Imagine a world where laughter is considered sinful, holidays are banned, and watching a movie or listening to music is treated with the same consequence as murder. Imagine a hot summer day, and being allowed to wear only clothes that cover everything but the eyes. Imagine a world where being stoned to death is considered one of the more humane ways to die. In Canada, the pre-mentioned scenarios sound like something out of a movie, but to women in Afghanistan, this is reality. As I discuss the lack of freedom given to Afghani women, try to imagine yourself in their shoes. .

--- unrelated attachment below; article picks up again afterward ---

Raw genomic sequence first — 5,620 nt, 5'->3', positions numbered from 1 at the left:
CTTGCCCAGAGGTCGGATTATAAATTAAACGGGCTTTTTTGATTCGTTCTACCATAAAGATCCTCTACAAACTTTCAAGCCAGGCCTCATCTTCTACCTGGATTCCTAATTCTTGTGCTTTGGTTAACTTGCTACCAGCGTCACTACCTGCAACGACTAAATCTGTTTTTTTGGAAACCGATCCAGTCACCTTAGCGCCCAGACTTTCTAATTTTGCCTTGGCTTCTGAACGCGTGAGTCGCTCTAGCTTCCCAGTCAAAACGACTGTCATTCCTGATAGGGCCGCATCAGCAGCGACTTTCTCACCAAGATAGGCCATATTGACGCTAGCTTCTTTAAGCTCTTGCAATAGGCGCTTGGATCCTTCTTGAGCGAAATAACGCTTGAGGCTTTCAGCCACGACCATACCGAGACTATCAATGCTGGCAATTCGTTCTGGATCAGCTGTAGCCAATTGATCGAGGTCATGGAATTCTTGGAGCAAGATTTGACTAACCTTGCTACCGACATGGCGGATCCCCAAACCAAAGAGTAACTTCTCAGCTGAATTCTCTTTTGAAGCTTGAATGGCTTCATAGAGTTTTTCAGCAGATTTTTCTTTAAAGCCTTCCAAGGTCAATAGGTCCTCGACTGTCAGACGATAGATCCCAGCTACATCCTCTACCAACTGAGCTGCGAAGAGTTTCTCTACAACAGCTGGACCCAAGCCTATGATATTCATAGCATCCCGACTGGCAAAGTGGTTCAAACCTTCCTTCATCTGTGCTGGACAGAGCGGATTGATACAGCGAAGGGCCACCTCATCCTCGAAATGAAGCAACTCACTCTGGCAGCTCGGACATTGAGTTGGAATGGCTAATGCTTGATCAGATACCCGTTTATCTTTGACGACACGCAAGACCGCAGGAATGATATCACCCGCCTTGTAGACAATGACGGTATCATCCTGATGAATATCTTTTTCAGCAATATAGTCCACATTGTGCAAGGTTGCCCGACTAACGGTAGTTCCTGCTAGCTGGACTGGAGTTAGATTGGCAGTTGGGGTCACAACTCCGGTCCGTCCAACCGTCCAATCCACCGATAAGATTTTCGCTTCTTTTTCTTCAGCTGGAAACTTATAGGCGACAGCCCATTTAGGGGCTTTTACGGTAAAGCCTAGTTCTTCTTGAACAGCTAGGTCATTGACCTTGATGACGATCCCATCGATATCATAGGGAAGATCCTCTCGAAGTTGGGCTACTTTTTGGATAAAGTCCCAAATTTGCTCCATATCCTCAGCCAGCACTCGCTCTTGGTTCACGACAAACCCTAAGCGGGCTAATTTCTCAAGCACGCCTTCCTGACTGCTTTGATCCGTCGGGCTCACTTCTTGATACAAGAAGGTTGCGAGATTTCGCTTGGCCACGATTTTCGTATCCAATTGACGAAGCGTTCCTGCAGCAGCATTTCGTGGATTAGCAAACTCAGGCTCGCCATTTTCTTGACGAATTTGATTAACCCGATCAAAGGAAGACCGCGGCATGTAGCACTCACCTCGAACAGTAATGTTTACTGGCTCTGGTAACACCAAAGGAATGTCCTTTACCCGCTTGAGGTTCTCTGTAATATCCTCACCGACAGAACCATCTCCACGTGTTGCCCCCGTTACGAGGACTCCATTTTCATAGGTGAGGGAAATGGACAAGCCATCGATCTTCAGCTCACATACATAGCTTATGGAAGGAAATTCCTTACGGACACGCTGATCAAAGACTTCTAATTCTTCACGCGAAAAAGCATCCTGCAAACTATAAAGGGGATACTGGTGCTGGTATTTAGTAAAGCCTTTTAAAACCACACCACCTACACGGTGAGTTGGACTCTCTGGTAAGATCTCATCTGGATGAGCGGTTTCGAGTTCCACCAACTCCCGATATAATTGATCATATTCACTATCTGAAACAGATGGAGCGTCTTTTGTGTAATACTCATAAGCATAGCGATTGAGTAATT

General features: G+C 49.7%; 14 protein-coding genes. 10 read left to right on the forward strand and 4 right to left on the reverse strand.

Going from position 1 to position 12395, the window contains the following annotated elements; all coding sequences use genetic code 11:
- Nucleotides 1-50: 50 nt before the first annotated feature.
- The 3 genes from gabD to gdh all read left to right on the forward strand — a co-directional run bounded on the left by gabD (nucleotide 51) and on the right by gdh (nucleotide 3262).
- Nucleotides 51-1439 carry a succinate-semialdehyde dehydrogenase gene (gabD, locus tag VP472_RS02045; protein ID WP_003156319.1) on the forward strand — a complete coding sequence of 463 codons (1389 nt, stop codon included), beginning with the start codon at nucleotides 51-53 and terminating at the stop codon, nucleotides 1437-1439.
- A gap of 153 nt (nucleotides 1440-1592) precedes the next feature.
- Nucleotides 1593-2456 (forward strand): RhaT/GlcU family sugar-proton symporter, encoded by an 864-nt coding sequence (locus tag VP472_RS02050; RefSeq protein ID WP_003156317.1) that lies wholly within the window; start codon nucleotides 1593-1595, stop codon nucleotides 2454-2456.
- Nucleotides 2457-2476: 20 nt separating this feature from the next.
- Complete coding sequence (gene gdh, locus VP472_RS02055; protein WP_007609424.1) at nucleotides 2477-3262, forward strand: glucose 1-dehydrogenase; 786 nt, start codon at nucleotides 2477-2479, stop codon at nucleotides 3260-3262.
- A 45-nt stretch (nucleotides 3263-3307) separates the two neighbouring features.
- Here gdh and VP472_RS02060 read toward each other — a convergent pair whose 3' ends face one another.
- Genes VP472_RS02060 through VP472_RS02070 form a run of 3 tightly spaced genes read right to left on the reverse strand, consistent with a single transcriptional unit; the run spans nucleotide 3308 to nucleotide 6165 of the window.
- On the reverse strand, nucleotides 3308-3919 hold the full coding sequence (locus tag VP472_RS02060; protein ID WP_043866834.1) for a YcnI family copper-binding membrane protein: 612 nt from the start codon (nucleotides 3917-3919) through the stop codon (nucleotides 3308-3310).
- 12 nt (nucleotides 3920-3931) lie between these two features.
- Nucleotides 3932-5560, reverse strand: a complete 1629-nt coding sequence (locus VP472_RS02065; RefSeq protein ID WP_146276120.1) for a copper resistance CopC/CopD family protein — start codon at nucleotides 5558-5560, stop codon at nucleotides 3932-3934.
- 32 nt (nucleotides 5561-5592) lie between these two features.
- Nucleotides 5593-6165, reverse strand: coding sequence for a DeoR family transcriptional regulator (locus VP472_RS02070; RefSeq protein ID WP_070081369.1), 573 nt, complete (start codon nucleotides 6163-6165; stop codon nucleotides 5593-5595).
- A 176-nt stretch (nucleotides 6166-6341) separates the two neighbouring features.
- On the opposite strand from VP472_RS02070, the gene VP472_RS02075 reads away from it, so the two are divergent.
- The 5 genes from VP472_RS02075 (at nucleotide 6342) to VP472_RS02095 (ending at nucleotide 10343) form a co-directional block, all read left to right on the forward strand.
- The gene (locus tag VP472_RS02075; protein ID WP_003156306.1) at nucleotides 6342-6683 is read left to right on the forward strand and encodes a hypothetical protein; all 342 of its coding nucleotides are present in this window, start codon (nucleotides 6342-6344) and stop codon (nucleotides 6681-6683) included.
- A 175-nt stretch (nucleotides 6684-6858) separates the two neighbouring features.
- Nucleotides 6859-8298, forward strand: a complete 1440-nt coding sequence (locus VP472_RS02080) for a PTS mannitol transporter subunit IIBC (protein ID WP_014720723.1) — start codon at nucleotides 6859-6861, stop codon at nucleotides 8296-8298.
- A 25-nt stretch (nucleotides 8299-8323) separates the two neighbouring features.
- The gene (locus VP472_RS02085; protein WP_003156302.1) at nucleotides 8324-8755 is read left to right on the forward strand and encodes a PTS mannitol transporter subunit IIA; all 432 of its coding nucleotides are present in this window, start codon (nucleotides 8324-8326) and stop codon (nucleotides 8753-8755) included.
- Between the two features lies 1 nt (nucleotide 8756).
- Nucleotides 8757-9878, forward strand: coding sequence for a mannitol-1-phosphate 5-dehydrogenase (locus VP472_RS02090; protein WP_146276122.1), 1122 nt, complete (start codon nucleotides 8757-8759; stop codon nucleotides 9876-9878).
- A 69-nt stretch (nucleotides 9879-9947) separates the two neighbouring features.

I will start off by discussing a matter that tends to be questioned, criticized and comes up in the news frequently; this of course is the concept of an arranged marriage. It seems appropriate to start off with this, since the theme of this essay is freedom, and an arranged marriage is the greatest example of the lack of freedom given to women in Afghanistan. In Canada, the dating game is interesting, enjoyable; sometimes a little nerve wracking and disappointing, but overall meeting potential partners and going on dates has become a staple in our society. I don't think I have ever been in a restaurant without noticing two people out on a date together. Second glances are never sent in the direction of two people out getting to know one another in a date fashion, whereas a date is unheard of in Afghanistan. No movies, no dinners, no walks on the beach. As cliche as that sounds, it is a sad thought to ponder, that women in Afghanistan will never be able to experience falling in love or taking part in the excitement of getting to know someone new. Their partners for life are chosen by their fathers, who do not even have the decency to base their choices on things such as personality or the compatibility of the two people involved in the marriage. An arranged marriage is based on two things; money, and what the joining of the two family names can do to benefit the elders of the families.